A statue of three women’s rights pioneers was unveiled in Central Park on Wednesday — becoming the 167-year-old green expanse’s first monument to real-life female figures.
The bronze sculpture, located in the park’s Literary Walk, honors Sojourner Truth, Elizabeth Cady Stanton and Susan B. Anthony, key figures in the women’s equality movement, each with roots in the Big Apple.
“It’s long overdue,” sculptor Meredith Bergmann said at the dedication ceremony, “and it’s wonderful that these three great and inspiring and incredibly hardworking activist women are here in Central Park.”
“They can inspire us to continue to fight for equal rights, for fairness and for justice for women, for minority groups, for people of color — for everyone now,” Bergmann said.
The 14-foot-tall monument was aptly dedicated on the 100th anniversary of the ratification of the 19th amendment, which enshrined women’s right to vote in the Constitution.
It depicts Truth and Stanton seated at a small table in discussion, with Anthony standing between them.
The trio of 19th century advocates join famous men such as Alexander Hamilton and Hans Christian Andersen, plus fictional heroines like Alice in Wonderland and Juliet from “Romeo and Juliet,” in the 840-acre park.
The suffragette statue was sponsored and funded by the organization Monumental Women, as part of its efforts to “break the bronze ceiling” by pushing for the commemoration of women’s history in public spaces.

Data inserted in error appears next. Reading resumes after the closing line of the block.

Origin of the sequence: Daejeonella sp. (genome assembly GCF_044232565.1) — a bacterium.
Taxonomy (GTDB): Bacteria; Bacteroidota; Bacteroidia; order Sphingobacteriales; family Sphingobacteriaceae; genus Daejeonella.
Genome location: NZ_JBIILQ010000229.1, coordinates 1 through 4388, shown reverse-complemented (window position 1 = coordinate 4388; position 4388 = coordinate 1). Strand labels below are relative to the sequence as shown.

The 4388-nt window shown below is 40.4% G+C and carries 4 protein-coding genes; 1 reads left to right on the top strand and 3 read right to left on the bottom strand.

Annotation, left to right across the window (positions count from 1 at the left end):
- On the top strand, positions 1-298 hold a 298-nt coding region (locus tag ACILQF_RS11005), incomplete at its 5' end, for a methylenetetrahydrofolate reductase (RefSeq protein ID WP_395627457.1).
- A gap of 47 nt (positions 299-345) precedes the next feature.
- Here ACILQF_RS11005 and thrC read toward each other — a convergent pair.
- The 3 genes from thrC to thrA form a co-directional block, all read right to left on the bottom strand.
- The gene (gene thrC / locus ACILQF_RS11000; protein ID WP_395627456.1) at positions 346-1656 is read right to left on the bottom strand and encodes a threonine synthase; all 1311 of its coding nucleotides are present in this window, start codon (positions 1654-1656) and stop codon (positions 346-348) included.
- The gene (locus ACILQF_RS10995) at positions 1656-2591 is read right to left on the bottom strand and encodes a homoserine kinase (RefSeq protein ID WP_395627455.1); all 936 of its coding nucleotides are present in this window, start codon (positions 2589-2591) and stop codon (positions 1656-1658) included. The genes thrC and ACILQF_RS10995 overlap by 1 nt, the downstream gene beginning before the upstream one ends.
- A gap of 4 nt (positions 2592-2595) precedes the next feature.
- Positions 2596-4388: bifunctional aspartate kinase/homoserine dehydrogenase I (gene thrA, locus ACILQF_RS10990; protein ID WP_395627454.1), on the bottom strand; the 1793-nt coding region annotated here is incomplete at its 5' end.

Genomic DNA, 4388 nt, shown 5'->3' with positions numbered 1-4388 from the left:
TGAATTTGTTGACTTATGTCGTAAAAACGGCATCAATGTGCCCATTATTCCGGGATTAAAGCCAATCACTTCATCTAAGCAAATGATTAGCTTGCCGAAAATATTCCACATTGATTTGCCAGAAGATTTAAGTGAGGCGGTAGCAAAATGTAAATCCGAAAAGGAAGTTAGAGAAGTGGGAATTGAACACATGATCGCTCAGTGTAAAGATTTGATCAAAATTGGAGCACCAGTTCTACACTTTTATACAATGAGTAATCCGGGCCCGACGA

It originally included just Stanton and Anthony, two white leaders of the fight for women’s equality, while Truth, a black woman who escaped slavery and campaigned for abolition and women’s rights, was added later.
The unveiling was attended by former Secretary of State Hillary Clinton and elected officials including Rep. Carolyn Maloney (D-NY).
A Girl Scout troop that donated at least $2,000 in cookie sale funds to help pay for the statue was also looked on. One of the members, 13-year-old Jaya Shri, said the new monument was “really amazing.”
“I think it will inspire a lot of little girls to go out and do what they want to do,” she said.
With Post wires
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